Bimolecular fluorescence complementation (BiFC)
For BiFC studies, the cDNA without a termination codon encoding mN237 was cloned into pSPYNE-35S and the cDNAs encoding wild-type GZIRD21A (GhZFP1 interacting and responsive to dehydration protein 21A) and GZIPR5 (GhZFP1 interacting and pathogenesis-related protein 5) were cloned into pSPYCE-35S, respectively. Both the cDNAs encoding pwHAP5 (pwNF-YC/pwCBF-C) in pSPYCE-35S and the empty vector 35S-pSPYCE were used as negative controls, and the bZIP63-pSPYNE-35S and bZIP63-pSPYCE-35S vectors were used as a positive control (Walter et al., 2004). These vectors were introduced into the A. tumefaciens strain GV3101.
For infiltration of Nicotiana benthamiana, the p19 protein of tomato bushy stunt virus was used to suppress gene silencing. The A. tumefaciens strains were grown overnight in YEB media, containing appropriate antibiotic selections. Cells were pelleted at 4000 g and resuspended in infiltration medium (10 mM MgCl2, 10 mM MES, and 150 mM acetosyringone) and incubated for at least 2 h at room temperature. Co-infiltration of A. tumefaciens strains containing the BiFC constructs and the p19 silencing plasmid was carried out at OD600 of 0.7 : 0.7 : 1.0. Resuspended cells were infiltrated into leaves of 4-wk-old N. benthamiana plants as described previously (Voinnet et al., 2003; Walter et al., 2004). Epidermal cell layers of tobacco leaves were assayed for fluorescence with a fluorescence microscope (BX51, model 7.3; Olympus) after 2 d.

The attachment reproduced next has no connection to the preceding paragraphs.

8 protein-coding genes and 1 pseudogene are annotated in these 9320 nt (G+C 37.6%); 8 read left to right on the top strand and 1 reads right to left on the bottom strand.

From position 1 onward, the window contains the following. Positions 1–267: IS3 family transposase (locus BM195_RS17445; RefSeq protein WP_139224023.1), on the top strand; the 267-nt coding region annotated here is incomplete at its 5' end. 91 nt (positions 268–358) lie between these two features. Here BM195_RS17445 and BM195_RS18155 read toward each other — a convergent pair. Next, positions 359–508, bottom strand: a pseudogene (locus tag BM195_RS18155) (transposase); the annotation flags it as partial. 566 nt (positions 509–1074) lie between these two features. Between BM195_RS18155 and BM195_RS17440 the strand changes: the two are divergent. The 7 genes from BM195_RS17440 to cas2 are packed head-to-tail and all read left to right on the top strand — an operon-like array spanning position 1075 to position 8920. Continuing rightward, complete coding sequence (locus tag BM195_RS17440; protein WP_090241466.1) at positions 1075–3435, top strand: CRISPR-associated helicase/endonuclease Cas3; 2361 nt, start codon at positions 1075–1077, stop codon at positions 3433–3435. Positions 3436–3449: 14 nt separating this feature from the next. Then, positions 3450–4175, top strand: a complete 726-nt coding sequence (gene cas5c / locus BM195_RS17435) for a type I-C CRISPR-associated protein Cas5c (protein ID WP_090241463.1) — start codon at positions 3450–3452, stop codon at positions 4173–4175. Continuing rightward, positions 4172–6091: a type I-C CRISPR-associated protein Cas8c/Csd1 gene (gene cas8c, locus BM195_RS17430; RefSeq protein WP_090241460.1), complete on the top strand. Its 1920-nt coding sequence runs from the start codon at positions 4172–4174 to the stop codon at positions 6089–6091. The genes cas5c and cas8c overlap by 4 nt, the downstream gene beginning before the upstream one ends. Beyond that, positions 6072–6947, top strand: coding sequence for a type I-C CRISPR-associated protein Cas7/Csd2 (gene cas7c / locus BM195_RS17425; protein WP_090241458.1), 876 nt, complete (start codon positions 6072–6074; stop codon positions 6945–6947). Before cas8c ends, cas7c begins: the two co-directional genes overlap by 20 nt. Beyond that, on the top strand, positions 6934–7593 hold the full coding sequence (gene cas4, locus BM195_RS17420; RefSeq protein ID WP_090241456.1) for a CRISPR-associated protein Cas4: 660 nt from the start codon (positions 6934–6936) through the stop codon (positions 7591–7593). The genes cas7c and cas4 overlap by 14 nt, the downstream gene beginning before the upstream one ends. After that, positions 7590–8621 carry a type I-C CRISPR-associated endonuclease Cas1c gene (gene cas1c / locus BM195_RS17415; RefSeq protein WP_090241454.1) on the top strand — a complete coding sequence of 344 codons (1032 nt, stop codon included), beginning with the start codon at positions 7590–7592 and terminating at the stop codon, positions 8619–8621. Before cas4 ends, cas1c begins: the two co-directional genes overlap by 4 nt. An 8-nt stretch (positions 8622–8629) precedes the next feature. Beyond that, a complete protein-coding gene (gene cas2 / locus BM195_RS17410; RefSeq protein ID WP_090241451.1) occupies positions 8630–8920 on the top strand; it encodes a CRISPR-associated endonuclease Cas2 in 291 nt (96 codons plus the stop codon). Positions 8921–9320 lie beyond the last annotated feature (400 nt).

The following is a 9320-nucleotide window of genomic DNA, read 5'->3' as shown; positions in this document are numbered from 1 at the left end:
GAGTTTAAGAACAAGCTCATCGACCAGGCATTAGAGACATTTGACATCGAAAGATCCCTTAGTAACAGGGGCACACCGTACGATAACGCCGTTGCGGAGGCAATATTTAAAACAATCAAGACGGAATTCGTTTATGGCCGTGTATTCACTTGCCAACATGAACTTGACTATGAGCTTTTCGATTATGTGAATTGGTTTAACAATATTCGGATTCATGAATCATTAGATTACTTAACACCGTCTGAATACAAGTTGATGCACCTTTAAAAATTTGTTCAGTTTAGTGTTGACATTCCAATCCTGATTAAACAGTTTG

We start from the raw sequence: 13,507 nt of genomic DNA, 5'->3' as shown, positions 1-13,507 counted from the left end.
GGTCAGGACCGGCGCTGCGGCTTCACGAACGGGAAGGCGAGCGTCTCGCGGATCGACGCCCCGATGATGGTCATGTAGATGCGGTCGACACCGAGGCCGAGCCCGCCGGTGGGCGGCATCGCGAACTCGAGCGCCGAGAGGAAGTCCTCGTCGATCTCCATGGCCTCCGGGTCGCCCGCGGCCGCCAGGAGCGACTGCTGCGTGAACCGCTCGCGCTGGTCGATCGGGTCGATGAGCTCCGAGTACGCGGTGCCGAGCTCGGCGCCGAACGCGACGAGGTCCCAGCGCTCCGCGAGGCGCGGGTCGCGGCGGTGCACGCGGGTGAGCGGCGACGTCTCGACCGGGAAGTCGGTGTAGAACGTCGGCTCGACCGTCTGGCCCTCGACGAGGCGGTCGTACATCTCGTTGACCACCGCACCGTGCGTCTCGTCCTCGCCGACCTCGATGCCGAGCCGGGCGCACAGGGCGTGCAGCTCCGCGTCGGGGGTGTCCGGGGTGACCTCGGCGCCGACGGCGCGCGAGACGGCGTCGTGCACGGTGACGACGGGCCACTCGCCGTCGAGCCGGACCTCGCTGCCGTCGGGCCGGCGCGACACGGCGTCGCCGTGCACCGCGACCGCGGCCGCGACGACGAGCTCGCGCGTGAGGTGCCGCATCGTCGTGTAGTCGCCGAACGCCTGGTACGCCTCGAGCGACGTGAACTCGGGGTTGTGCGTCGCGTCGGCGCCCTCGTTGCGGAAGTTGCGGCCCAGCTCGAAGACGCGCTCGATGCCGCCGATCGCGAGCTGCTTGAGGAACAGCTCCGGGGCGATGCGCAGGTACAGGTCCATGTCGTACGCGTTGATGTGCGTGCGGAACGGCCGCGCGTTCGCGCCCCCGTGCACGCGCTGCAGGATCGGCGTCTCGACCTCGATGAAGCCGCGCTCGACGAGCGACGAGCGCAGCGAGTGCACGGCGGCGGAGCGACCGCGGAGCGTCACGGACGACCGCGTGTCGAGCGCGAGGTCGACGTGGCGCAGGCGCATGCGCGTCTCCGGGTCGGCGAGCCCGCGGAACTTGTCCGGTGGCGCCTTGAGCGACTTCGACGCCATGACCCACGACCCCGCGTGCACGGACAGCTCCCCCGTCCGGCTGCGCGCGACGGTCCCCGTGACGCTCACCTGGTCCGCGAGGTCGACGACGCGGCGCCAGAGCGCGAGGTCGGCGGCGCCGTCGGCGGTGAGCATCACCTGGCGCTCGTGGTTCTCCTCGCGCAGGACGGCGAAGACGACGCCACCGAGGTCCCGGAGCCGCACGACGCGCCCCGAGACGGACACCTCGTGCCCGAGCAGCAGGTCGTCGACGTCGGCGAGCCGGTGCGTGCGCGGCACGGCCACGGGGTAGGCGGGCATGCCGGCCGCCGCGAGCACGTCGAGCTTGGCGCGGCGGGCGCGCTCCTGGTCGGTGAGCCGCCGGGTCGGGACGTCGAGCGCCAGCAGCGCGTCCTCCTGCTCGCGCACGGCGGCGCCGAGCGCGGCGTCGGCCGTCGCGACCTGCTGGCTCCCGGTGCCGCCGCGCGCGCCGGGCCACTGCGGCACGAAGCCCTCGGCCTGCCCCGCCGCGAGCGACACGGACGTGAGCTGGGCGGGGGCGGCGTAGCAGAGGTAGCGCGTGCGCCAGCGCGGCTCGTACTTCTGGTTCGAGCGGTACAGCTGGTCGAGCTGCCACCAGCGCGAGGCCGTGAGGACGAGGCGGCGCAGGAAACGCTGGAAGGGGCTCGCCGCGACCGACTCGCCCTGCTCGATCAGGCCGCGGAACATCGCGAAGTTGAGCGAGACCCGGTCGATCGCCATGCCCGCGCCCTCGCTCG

Construction of various GhZFP1 deletion mutants and quantitative β-galactosidase activity assays